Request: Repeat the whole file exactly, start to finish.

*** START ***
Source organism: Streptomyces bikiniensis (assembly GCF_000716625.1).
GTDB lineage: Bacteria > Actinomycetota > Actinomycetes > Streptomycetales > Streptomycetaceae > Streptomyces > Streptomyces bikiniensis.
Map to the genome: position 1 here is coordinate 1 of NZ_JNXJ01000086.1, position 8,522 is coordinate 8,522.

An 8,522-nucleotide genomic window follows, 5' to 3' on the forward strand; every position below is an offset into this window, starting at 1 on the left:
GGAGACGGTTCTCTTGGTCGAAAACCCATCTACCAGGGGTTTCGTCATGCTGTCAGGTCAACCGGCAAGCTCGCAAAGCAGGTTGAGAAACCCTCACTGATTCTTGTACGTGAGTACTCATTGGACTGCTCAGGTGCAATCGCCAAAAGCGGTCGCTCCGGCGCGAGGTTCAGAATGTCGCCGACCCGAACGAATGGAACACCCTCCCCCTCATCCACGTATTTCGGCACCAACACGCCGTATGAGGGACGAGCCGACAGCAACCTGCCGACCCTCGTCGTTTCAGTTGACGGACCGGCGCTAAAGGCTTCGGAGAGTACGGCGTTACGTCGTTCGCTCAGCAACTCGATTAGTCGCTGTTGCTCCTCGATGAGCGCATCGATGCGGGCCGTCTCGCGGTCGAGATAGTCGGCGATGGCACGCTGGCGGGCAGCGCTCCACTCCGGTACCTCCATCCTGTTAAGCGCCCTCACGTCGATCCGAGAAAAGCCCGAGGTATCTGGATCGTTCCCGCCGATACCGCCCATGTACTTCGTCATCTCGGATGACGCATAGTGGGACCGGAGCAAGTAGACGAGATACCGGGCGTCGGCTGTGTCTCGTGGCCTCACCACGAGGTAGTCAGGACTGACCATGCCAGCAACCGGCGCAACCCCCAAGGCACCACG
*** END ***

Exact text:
Source organism: Streptomyces bikiniensis (assembly GCF_000716625.1).
GTDB lineage: Bacteria > Actinomycetota > Actinomycetes > Streptomycetales > Streptomycetaceae > Streptomyces > Streptomyces bikiniensis.
Map to the genome: position 1 here is coordinate 1 of NZ_JNXJ01000086.1, position 8,522 is coordinate 8,522.

An 8,522-nucleotide genomic window follows, 5' to 3' on the forward strand; every position below is an offset into this window, starting at 1 on the left:
GGAGACGGTTCTCTTGGTCGAAAACCCATCTACCAGGGGTTTCGTCATGCTGTCAGGTCAACCGGCAAGCTCGCAAAGCAGGTTGAGAAACCCTCACTGATTCTTGTACGTGAGTACTCATTGGACTGCTCAGGTGCAATCGCCAAAAGCGGTCGCTCCGGCGCGAGGTTCAGAATGTCGCCGACCCGAACGAATGGAACACCCTCCCCCTCATCCACGTATTTCGGCACCAACACGCCGTATGAGGGACGAGCCGACAGCAACCTGCCGACCCTCGTCGTTTCAGTTGACGGACCGGCGCTAAAGGCTTCGGAGAGTACGGCGTTACGTCGTTCGCTCAGCAACTCGATTAGTCGCTGTTGCTCCTCGATGAGCGCATCGATGCGGGCCGTCTCGCGGTCGAGATAGTCGGCGATGGCACGCTGGCGGGCAGCGCTCCACTCCGGTACCTCCATCCTGTTAAGCGCCCTCACGTCGATCCGAGAAAAGCCCGAGGTATCTGGATCGTTCCCGCCGATACCGCCCATGTACTTCGTCATCTCGGATGACGCATAGTGGGACCGGAGCAAGTAGACGAGATACCGGGCGTCGGCTGTGTCTCGTGGCCTCACCACGAGGTAGTCAGGACTGACCATGCCAGCAACCGGCGCAACCCCCAAGGCACCACG